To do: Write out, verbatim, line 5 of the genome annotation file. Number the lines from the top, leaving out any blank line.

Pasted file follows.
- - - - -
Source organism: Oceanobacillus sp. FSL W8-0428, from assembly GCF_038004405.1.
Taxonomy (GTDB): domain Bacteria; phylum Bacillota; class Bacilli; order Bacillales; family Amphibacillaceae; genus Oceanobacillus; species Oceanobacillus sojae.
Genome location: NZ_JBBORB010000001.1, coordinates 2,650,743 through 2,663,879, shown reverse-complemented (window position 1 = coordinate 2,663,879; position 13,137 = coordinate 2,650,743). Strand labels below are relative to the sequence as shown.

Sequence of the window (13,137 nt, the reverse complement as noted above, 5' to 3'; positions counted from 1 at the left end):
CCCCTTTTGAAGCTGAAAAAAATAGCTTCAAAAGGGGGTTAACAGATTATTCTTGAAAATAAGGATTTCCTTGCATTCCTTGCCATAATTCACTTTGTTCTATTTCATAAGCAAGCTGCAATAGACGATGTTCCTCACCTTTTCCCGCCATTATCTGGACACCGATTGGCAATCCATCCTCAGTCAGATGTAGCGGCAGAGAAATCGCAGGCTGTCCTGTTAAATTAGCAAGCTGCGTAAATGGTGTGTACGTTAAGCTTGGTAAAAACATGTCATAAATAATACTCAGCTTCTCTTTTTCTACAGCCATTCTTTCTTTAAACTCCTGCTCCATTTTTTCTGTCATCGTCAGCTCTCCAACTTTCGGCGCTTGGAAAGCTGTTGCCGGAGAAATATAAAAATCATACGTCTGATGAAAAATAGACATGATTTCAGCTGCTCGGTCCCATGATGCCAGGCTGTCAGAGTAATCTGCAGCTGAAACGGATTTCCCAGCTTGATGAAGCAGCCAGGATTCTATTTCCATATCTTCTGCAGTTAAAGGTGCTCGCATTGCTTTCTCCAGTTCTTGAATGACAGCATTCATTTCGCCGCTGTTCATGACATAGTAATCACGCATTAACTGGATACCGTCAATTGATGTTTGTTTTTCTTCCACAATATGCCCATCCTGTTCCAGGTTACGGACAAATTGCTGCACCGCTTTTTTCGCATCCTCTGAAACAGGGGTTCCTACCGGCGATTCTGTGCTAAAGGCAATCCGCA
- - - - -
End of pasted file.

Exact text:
CCCCTTTTGAAGCTGAAAAAAATAGCTTCAAAAGGGGGTTAACAGATTATTCTTGAAAATAAGGATTTCCTTGCATTCCTTGCCATAATTCACTTTGTTCTATTTCATAAGCAAGCTGCAATAGACGATGTTCCTCACCTTTTCCCGCCATTATCTGGACACCGATTGGCAATCCATCCTCAGTCAGATGTAGCGGCAGAGAAATCGCAGGCTGTCCTGTTAAATTAGCAAGCTGCGTAAATGGTGTGTACGTTAAGCTTGGTAAAAACATGTCATAAATAATACTCAGCTTCTCTTTTTCTACAGCCATTCTTTCTTTAAACTCCTGCTCCATTTTTTCTGTCATCGTCAGCTCTCCAACTTTCGGCGCTTGGAAAGCTGTTGCCGGAGAAATATAAAAATCATACGTCTGATGAAAAATAGACATGATTTCAGCTGCTCGGTCCCATGATGCCAGGCTGTCAGAGTAATCTGCAGCTGAAACGGATTTCCCAGCTTGATGAAGCAGCCAGGATTCTATTTCCATATCTTCTGCAGTTAAAGGTGCTCGCATTGCTTTCTCCAGTTCTTGAATGACAGCATTCATTTCGCCGCTGTTCATGACATAGTAATCACGCATTAACTGGATACCGTCAATTGATGTTTGTTTTTCTTCCACAATATGCCCATCCTGTTCCAGGTTACGGACAAATTGCTGCACCGCTTTTTTCGCATCCTCTGAAACAGGGGTTCCTACCGGCGATTCTGTGCTAAAGGCAATCCGCA